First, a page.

In spite of the growing discontent over the economic policies, Aristide continued to be wildly popular. In 2000, Aristide again ran for president and again won overwhelmingly. The U.S.-backed opposition refused to take their seats in parliament, though, claiming that the election was unfair.

Bush's War on Caribbean and Latin America

When George Bush came to power, he appointed Roger Noriega, mastermind of Jesse Helms' anti-Aristide policies, to the post of Under Secretary of State for Latin American Affairs. Citing the 'undemocratic' Haitian elections, the Bush government immediately cut off international funds promised to Haiti, forced Aristide to empty the national treasury to repay International Monetary Fund loans and (via the Republican party) poured money into the coffers of the opposition forces who had been ousted by Aristide in 1991 and in 1994. The country plunged into even greater levels of poverty and social crisis. Taking advantage of the discontent, a small group of right-wing 'rebels,' aided by the U.S., invaded from the Dominican Republic and demanded that Aristide step down. When he refused, the U.S. military stepped in.

The U.S. government's role in the coup in Haiti is yet another example of the return to the gunboat diplomacy that the U.S. is so well known for throughout Latin America and the Caribbean. George W. Bush has brought back the zealous right-wing policy makers of the old Reagan-Bush era. Otto Reich, Roger Noriega and their cronies see Latin America and the Caribbean as nothing more than the U.S.'s backyard - a source of cheap labor and environments ready for U.S. corporate exploitation. They will stop at nothing to ensure imperialist domination.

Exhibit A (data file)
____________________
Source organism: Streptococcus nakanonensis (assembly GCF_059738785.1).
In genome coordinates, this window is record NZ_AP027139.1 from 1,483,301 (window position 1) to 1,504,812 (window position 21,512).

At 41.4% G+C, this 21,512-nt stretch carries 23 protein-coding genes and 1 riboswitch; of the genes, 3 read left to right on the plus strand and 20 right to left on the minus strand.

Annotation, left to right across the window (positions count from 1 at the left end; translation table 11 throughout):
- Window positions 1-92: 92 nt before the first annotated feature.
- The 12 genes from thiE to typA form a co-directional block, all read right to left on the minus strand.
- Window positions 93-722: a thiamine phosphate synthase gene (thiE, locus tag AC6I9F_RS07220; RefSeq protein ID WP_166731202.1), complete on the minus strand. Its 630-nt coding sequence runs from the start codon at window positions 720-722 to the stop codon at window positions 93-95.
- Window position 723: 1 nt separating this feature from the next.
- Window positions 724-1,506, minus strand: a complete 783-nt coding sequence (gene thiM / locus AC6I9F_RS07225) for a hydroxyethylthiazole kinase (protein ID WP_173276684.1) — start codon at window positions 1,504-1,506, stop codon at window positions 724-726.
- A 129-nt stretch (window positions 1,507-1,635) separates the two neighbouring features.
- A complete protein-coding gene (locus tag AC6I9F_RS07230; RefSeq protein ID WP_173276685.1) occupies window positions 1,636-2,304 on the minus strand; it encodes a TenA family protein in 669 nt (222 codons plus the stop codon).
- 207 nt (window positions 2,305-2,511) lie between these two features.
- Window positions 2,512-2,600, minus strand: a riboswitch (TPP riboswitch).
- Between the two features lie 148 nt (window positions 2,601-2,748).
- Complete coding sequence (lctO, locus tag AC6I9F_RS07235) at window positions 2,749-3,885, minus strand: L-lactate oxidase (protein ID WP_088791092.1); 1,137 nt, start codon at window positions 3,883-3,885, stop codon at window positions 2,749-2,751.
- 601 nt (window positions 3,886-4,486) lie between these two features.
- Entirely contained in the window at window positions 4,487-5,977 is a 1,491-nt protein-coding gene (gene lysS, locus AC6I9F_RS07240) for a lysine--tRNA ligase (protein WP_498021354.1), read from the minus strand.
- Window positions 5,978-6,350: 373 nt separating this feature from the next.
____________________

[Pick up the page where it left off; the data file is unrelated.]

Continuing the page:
However, they have underestimated the ability of the people of Latin America to resist. A similar coup attempt in 2002 against Hugo Chavez, the democratically elected president of Venezuela, was unsuccessful due to the powerful resistance of the Venezuelan people.

The people of Latin America and the Caribbean will not kneel down to U.S. aggression. The Haitian people in particular have a proud history of resisting imperialism. Two hundred years ago, under the leadership of Toussaint, the Haitian people rebelled against French rule, destroyed slavery and established the world's first Black republic. In 1986, they brought down the dictatorship of the U.S.-backed 'Baby Doc' Duvalier. There is no doubt that they will continue to fight for a free Haiti, where the country's destiny is in the hands of the Haitian people. ------------------------------------------------------------------------

 http://www.fightbacknews.org/2004/02spring/haiticoup2.htm

Cherrene Horazuk is an expert in on Latin America and the former National Director of the Committee in Solidarity with the People of El Salvador (CISPES).
*********
Forwarded by the Haitian Lawyers Leadership
******

Aristide.Org created and maintained by Jay Atkinson